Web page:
15 Nov 2020  |   04:38am IST

Safer choices lead to safer roads

On the occasion of the World Day of Remembrance for Road Traffic Victims, PRATIK PARAB reviews the statistics, the problem areas and what needs to be done to reduce the high number of deaths that occur every year in Goa due to road accidents. A large number of locals suffer serious injuries too, which alters their and their families’ lives forever. Road safety is not only paramount but is also something that shouldn’t be brushed aside without a second thought. Instead, the authorities and the public should look at this with seriousness and clear intent to bring about a much-needed change in order to save lives
Safer choices lead to safer roads

November 15 will mark the World Day of Remembrance for Road Traffic Victims (WDR). While the number of accidents and deaths that take place per year are high, this year,  may appear to be less but that is due to the long extended lockdown. However, even then the accidents that took place during the rest of the year show that there is a lot that needs to be done to improve the current situation.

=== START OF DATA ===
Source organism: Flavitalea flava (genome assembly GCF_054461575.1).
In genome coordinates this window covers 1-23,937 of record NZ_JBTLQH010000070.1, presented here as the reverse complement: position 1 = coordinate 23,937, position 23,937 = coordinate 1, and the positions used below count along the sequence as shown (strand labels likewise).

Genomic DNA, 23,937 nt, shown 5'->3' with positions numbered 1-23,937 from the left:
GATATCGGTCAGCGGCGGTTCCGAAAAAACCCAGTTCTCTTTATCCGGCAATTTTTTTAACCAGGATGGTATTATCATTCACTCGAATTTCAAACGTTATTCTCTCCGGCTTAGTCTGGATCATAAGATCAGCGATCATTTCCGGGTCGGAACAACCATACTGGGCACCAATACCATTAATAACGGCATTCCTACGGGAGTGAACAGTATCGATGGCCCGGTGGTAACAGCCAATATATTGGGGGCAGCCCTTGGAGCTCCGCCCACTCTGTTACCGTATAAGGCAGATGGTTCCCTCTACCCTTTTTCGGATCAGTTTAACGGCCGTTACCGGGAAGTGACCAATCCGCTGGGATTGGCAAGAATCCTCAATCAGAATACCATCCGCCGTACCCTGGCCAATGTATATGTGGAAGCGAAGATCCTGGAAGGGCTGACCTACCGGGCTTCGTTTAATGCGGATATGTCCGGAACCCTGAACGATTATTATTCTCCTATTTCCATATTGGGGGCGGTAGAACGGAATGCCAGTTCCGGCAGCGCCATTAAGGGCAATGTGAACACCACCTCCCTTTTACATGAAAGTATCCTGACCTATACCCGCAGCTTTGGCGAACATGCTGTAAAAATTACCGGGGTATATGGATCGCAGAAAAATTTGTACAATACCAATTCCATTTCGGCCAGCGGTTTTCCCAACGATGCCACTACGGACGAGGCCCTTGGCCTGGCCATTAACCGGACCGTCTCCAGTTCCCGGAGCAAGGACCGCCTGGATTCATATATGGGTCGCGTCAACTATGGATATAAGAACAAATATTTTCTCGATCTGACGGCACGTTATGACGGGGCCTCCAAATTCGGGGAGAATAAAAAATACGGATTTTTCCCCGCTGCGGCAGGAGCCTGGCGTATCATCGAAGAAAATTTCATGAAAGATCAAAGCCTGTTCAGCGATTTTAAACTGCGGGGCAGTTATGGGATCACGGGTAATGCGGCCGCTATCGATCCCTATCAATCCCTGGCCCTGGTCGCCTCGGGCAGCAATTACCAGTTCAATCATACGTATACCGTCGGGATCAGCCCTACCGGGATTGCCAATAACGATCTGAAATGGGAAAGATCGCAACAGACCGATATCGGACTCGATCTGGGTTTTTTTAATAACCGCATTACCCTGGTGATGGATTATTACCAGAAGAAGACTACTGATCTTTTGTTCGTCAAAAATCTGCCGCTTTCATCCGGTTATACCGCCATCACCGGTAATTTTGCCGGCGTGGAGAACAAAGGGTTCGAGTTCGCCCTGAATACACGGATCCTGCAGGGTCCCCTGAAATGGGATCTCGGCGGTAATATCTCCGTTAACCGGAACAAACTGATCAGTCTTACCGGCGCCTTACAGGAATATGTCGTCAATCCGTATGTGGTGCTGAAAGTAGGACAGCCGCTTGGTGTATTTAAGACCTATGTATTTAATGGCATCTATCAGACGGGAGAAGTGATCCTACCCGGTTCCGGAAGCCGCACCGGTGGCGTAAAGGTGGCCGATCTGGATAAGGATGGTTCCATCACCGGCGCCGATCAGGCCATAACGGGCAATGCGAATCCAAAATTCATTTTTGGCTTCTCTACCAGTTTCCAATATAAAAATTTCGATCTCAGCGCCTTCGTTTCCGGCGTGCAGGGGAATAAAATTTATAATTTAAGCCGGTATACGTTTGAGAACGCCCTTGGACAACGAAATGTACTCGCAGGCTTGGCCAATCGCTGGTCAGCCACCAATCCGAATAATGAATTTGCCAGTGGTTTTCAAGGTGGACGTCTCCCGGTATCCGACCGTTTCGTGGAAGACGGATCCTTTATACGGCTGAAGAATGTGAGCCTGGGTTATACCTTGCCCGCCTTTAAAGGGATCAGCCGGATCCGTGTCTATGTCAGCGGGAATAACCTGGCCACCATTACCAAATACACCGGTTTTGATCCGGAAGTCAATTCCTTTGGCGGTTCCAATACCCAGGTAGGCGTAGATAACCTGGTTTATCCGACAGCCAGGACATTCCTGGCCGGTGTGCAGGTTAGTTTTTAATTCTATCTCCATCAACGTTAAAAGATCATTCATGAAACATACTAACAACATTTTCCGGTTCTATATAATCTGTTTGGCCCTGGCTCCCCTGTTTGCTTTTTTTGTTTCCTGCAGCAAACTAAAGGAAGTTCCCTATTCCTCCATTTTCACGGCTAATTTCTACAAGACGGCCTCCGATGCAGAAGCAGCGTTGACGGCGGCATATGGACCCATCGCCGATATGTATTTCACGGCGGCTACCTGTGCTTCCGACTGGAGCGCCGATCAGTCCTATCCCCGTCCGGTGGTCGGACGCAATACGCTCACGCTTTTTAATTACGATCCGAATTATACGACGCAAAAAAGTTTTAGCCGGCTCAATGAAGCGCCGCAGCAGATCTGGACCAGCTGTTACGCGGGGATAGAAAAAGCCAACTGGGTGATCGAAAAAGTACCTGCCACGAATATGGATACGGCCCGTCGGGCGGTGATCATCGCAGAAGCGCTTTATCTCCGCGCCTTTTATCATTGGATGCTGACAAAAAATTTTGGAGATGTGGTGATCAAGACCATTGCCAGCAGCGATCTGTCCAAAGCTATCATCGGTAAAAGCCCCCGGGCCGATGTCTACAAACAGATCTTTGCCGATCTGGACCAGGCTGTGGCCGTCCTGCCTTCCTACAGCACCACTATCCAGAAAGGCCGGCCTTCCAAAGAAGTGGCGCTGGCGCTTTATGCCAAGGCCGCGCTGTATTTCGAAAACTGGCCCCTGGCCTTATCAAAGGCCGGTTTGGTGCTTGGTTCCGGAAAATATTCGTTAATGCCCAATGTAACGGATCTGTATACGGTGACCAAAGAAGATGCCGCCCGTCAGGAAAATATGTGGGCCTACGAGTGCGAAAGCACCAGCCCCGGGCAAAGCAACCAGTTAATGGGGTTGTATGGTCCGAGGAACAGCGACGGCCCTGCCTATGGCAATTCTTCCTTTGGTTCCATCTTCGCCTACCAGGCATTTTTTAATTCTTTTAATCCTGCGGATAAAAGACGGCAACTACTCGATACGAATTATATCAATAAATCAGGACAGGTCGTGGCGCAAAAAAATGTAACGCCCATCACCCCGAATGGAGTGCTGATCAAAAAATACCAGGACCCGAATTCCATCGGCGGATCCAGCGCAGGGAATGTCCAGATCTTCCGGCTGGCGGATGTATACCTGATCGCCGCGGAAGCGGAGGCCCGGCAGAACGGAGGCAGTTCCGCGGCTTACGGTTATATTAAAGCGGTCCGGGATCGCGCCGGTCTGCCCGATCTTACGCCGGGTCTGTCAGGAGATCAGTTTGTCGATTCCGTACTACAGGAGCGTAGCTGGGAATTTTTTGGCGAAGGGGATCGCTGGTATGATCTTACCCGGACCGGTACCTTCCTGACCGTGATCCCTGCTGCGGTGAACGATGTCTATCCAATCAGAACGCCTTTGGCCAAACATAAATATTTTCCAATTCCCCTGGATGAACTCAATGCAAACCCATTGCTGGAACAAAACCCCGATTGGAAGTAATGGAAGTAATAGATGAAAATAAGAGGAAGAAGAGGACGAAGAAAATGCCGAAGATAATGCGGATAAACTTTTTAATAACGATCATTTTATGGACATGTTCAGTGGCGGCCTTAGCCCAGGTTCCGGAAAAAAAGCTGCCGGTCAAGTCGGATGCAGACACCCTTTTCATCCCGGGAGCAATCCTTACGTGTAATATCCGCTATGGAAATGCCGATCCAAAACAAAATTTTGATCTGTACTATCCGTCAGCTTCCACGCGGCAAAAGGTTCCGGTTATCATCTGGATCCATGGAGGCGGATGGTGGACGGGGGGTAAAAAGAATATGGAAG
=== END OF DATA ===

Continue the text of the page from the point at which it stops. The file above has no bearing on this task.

The statistics show that the highest number of accidents is in localities, which have highways and a lot of tourism. The efforts of the authorities, line agencies, local self government bodies and the State government will play a key role in helping save lives, especially that of young persons, which the State loses in road accidents every year. 

The Global Decade on Road Safety is ending in 2020 and there are some goals identified for the Governments and executive agencies for the next 10 years, which will be guiding the agencies and Governments including India. These goals will directly impact the four pillars of Road Safety, which are ‘Engineering’, ‘Education’, ‘Enforcement’, and ‘Emergency Care’. In addition to that, there is a Supreme Court Monitoring Committee on Road Safety, which takes a quarterly review from the Government agencies.